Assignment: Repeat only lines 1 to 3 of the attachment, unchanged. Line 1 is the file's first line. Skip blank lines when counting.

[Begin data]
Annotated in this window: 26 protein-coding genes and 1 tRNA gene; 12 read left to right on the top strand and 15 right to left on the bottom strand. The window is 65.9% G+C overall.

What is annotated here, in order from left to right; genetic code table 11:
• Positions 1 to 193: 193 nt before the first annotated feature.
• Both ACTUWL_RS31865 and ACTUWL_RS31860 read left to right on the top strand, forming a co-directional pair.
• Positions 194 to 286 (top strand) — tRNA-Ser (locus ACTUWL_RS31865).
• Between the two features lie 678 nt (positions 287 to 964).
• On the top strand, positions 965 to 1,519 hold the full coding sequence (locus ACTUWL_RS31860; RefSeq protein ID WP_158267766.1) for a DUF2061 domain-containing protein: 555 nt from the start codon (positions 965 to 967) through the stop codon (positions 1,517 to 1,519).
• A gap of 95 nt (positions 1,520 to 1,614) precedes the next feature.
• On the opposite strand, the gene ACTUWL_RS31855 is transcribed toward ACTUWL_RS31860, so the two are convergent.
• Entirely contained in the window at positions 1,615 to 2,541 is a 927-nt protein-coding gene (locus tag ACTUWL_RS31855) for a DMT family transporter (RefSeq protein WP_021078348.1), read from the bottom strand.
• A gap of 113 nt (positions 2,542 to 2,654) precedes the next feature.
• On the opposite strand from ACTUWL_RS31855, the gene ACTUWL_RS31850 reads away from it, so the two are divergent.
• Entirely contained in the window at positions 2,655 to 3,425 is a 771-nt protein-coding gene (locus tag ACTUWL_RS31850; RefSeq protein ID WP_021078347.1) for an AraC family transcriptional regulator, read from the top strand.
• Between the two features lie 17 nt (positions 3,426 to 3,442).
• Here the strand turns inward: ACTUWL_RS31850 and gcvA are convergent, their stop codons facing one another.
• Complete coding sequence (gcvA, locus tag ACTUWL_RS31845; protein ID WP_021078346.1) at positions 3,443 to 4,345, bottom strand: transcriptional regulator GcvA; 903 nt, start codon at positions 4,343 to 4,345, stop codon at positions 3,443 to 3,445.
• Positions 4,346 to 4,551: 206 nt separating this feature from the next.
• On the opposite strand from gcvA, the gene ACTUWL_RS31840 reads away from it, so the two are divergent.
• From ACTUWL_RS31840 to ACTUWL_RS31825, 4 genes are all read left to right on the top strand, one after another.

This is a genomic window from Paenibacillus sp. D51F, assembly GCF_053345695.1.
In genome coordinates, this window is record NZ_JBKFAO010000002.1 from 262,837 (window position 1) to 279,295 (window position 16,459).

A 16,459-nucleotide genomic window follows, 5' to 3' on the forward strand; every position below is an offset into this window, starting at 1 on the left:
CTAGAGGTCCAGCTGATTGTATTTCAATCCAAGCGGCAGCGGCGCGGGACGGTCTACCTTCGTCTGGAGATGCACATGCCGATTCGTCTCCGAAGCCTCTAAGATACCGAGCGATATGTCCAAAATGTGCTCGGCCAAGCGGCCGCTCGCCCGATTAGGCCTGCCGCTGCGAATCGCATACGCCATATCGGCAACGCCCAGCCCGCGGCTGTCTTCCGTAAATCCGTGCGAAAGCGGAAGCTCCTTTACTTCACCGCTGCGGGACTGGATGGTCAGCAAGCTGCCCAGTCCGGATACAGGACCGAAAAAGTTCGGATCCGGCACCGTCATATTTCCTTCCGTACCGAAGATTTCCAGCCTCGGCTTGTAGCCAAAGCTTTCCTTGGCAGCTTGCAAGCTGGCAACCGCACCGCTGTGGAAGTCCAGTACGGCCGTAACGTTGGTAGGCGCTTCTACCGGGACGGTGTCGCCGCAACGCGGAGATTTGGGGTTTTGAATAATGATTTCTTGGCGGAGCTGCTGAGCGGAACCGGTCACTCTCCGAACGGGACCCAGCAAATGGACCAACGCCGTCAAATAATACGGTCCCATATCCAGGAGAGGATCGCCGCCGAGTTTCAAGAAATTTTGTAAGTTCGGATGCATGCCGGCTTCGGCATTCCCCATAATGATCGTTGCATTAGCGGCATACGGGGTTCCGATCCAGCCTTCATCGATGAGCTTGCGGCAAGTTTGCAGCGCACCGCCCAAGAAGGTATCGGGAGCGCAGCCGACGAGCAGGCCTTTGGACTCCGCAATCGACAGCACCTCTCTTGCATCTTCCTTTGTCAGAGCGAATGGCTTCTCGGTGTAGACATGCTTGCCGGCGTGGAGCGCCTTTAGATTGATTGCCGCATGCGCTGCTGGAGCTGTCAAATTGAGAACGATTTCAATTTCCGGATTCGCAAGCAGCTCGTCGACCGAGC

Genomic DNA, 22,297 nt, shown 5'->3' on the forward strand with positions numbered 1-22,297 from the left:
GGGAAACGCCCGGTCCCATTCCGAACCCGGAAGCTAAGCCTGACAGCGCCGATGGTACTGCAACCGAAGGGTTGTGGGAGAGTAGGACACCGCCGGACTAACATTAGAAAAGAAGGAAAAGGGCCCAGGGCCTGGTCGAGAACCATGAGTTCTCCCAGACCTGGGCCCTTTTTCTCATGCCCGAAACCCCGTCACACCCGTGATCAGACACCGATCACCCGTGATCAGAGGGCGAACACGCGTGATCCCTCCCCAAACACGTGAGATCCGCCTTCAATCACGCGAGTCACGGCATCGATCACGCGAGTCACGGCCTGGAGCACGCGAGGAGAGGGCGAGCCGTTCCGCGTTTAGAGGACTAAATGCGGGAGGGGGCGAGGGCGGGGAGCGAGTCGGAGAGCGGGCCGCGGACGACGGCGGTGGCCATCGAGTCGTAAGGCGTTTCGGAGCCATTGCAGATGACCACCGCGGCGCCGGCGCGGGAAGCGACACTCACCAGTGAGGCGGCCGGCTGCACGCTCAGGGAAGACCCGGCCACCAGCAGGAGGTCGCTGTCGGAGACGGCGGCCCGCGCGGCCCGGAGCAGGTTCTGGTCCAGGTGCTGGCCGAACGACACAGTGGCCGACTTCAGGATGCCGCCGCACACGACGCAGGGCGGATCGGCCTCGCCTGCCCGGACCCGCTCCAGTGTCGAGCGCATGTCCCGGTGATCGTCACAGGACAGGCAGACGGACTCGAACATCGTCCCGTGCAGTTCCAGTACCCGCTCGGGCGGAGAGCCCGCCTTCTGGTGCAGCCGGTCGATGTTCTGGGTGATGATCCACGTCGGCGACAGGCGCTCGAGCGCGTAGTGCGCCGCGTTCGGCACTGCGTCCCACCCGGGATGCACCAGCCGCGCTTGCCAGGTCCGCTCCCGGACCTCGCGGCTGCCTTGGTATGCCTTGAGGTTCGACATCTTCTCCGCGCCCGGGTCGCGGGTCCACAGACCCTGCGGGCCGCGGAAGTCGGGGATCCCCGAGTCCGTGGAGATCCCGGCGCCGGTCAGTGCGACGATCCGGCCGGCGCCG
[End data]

Annotated in this window: 26 protein-coding genes and 1 tRNA gene; 12 read left to right on the top strand and 15 right to left on the bottom strand. The window is 65.9% G+C overall.

What is annotated here, in order from left to right; genetic code table 11:
• Positions 1 to 193: 193 nt before the first annotated feature.